After the Civil War, Union troops remained in the states of the former Confederacy to enforce the post-Civil War Amendments — the 13th Amendment, which made slavery illegal in the entire United States; the 14th Amendment, which gave citizen rights to the newly freed slaves; and the 15th Amendment, which provided equal civil rights for newly freed slaves. The former Confederate states had to agree to these amendments and pledge not to be insurrectionists against the United States in order rejoin the union. Soon after the War, several former Confederate states changed their state constitutions to reflect the equality expressed in the newly passed amendments. Mississippi, the heart of the Confederacy, passed one of the most progressive state constitutions in the country, granting all citizens of the state, Black and white, civil and voting rights.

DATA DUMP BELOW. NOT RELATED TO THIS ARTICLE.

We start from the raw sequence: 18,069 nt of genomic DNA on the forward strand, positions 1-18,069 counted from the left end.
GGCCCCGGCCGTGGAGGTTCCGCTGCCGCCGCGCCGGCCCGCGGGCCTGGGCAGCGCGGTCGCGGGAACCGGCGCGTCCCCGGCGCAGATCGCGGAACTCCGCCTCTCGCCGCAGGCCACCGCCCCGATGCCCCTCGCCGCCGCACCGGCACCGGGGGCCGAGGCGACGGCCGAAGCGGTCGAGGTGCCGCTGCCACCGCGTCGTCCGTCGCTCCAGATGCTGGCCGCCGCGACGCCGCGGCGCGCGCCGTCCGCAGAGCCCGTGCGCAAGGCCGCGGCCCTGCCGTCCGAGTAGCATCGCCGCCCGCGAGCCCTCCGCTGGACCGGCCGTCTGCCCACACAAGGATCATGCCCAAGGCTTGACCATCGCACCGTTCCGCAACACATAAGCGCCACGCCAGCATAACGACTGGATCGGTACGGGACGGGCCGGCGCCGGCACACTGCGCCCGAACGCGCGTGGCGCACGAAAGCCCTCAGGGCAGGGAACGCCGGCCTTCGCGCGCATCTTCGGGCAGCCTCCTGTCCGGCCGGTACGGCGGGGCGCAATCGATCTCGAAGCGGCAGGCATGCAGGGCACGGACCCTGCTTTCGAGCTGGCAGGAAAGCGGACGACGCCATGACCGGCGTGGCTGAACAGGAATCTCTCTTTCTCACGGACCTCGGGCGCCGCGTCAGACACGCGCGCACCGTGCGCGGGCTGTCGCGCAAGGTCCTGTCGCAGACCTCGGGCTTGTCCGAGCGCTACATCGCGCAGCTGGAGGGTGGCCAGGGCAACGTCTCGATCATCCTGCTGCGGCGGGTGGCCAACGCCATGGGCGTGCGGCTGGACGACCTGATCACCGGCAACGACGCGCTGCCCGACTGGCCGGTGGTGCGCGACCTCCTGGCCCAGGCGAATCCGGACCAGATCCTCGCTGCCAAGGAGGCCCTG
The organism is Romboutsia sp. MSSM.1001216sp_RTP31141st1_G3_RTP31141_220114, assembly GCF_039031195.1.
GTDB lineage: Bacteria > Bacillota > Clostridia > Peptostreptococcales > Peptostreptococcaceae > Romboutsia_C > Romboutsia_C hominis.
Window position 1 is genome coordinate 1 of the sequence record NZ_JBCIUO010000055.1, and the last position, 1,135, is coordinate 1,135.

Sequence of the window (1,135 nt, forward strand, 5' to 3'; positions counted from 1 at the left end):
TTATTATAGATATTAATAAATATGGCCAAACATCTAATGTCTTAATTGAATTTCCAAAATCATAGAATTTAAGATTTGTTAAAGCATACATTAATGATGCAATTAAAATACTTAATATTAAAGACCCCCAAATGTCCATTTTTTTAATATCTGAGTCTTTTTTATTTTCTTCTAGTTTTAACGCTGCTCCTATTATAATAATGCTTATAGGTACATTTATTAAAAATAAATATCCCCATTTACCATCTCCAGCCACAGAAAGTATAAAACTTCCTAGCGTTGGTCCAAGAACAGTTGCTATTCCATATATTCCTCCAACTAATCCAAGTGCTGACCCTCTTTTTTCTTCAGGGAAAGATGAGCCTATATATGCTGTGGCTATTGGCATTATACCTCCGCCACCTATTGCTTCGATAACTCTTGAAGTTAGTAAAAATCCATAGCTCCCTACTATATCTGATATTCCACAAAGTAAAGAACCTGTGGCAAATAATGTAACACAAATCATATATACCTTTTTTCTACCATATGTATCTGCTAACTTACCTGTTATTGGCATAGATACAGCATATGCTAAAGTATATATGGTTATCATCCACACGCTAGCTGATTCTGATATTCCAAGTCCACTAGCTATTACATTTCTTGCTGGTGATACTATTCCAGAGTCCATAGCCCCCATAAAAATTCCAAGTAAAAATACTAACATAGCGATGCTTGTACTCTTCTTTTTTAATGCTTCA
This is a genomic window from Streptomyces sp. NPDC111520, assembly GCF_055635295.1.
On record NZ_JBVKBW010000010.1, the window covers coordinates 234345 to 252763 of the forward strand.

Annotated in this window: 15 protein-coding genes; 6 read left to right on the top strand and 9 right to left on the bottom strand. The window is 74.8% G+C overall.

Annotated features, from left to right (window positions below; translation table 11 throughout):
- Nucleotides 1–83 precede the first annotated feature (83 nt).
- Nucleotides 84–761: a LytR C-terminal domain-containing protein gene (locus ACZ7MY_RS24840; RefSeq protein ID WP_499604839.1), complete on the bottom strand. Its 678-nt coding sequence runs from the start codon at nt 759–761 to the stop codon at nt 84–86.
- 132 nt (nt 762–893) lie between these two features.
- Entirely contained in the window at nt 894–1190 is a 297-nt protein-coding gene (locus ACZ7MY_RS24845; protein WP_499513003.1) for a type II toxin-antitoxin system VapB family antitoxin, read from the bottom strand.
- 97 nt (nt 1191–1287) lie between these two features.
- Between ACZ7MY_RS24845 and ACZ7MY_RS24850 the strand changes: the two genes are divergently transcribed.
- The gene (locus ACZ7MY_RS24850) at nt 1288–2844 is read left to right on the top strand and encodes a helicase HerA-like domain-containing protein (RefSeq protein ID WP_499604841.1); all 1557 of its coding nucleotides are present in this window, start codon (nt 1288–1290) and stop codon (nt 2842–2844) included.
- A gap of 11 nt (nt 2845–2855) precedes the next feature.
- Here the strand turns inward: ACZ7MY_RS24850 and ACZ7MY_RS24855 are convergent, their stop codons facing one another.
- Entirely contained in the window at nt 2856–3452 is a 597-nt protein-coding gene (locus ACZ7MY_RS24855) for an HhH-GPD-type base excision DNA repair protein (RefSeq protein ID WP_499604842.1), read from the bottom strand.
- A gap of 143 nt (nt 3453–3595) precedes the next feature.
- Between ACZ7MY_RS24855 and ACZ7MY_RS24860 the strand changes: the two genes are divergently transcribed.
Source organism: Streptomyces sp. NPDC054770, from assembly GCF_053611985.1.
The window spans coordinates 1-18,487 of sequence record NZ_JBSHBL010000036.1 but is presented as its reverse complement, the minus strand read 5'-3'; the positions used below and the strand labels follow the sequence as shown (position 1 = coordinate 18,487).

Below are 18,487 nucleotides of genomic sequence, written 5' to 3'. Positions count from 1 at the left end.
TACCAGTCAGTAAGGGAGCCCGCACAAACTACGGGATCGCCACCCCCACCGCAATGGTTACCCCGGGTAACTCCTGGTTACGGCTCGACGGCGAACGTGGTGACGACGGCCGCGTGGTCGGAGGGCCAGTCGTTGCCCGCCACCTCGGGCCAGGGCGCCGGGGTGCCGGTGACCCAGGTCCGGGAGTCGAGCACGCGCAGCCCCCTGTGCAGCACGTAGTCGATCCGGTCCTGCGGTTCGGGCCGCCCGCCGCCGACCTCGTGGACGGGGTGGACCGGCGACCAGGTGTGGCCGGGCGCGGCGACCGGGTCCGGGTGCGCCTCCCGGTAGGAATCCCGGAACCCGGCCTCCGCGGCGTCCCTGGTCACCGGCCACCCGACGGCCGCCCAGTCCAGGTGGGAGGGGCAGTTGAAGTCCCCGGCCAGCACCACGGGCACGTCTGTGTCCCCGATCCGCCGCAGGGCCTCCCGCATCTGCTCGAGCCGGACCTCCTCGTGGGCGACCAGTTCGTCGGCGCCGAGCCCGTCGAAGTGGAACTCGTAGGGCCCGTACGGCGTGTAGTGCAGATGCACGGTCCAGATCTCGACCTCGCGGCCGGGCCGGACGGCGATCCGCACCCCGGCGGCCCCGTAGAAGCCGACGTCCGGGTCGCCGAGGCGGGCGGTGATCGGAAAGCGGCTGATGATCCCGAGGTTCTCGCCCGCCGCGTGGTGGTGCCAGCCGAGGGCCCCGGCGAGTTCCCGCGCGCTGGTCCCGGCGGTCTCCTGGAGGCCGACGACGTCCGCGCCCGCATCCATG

The period between 1868 and 1877 was a period when Black former slaves were elected to Congress, mayor’s offices, and the courts because of the rights granted in the federal amendments and the new progressive state constitutions. This was the period known as Reconstruction.